Do coil split humbuckers necessarily sound worse than true single coils?

Discussion in 'Pickups & Electronics [BG]' started by b4ss_pl473r, Jun 5, 2019.

  1. b4ss_pl473r


    Nov 4, 2017
    I really like the fodera duncan dual coils when coil splitted... Would a true single coil version of those necessarily sound better? What would be the differences in tone?
  2. bench


    Dec 28, 2007
    if you mean a split coil pickup like the dimarzio model j it will always sound different than a single coil. if you mean a dual coil humbucker that can be split to just use one coil it will sound like a single coil cause it is one...
  3. b4ss_pl473r


    Nov 4, 2017
    Are you sure? They say all over the internet that it's always worse (I'm talking about dual coil humbucker)
  4. DiabolusInMusic

    DiabolusInMusic Functionless Art is Merely Tolerated Vandalism

    You would need to define "better" om this situation. Taste isn't an objective thing, it is highly subjective. You will lose some top end tone with humbuckers but you will gain hum with single coils. If you don't favour one pickup, the decision is easy since your single coils won't get hum. You will assuredly get somebody saying "my humbuckers sound just like single coils" but they cannot be trusted ( ;) ). If somebody could actually make humbuckers with single coil tone, that would be all anybody produced.
    bassrique and gebass6 like this.
  5. Zoobiedood

    Zoobiedood Commercial User

    Sep 1, 2015
    Writer/Ambassador/Artist/Resident Bass Expert for Seymour Duncan
    It is different, not better or worse.
  6. bench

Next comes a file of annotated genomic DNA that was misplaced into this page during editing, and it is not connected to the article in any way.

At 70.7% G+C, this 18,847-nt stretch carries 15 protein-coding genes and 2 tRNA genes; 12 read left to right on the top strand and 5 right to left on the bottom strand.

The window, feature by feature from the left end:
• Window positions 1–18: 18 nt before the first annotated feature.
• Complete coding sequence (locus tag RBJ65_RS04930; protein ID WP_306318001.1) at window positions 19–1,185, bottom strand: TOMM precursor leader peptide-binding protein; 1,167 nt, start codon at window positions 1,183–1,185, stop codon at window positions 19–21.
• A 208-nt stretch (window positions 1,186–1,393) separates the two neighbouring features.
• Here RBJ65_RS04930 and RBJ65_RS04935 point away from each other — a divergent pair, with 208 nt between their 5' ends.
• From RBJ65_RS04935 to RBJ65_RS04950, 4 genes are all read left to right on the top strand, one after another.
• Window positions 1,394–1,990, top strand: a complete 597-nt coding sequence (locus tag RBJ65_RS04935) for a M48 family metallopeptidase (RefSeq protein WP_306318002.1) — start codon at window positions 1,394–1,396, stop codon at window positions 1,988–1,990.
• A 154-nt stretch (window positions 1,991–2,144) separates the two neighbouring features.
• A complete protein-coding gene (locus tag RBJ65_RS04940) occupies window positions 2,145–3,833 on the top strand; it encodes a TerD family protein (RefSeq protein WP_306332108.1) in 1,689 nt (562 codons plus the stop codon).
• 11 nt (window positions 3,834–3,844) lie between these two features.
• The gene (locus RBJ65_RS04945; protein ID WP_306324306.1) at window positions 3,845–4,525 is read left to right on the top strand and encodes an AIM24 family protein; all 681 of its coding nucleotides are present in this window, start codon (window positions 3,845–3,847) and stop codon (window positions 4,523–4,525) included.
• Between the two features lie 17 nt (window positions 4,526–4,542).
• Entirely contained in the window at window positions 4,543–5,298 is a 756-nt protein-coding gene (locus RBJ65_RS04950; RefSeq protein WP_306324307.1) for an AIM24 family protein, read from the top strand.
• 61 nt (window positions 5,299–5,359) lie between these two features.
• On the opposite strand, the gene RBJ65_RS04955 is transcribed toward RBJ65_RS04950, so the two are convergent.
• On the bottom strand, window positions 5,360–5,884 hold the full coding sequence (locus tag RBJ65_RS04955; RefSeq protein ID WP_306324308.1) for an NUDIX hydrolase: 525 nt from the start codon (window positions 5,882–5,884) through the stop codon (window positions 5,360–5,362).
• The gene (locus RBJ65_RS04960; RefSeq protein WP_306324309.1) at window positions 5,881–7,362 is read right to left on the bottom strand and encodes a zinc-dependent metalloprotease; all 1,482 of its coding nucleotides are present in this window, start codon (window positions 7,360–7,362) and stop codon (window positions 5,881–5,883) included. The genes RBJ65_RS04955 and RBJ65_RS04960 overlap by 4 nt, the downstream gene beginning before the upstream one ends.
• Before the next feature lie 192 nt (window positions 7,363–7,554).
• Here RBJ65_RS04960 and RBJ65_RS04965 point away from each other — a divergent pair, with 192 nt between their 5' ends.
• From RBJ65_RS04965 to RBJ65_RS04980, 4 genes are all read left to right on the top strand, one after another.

Dec 28, 2007
    if you take sth like an aguilar dcb you can wire it to be switched between series/parallel/single coil. then you just use one of the coils. with hum and all.
  7. Axstar

    Axstar Inactive

    Jul 8, 2016
    Single coil will be noisier, and I'm no fan of noise.
    BlueTalon likes this.
  8. define 'worse'

    It just sounds different. Whether you prefer it or not is another matter, it's subjective.
    gebass6 likes this.
  9. Tekkers


    Dec 16, 2018
    This is one of those things that will trigger the old people who think low-tech is more legit.

    A single, split coil of a humbucker is actually just a single coil pickup in itself so you’ve effectively got one in your bass already.

    For your use case, ‘better’ is a subjective term but no you likely won’t get a tone that sounds noticeably different if you pull out the current pickup and replace it with a singlecoil version of the same thing.
    All you’ll do is spend more money for the same tone that you already have, with less versatility.

    You may not presently have a use for the humbucking tone but it’s always good to have options. And it sounds like you’re getting the tone you want without spending any money, so that’s a bonus.

    I think some types of players love banging on about how there’s nothing quite like a true singlecoil tone, or how they can hear millimetrically subtle differences in lacquer thickness or the nut material or whatever.
    But there are so many things in your signal change contributing to your tone that you’ll never hear each factor in isolation enough for it to matter, and you’ll never perceive a difference when you’re playing at attack volume anyway.
  10. Tommy V

    Tommy V

    Feb 19, 2019
    i've never spit a bass humbucker, but on guitar humbuckers, to my ears, the split doesn't sound like my proper fender singles.. it's not a bad sound or anything, just not what i expect to hear from a proper single.

    i think it has something to do with the magnet structure of the humbucker that affects the split, but i could be wrong.
  11. Leo Thunder

    Leo Thunder

    Sep 27, 2018
    There is no reason for a split humbucker to sound any different from a single coil in principle. What will however happen, is that this split humbucker will usually be connected to the same volume potentiometer as its full version (unless the switching includes an elaborate circuitry to change that too), while a single coil will usually be connected to a volume potentiometer of half the value. This will change the frequency response of the whole in a way that will make the split humbucker with double pot sound brighter.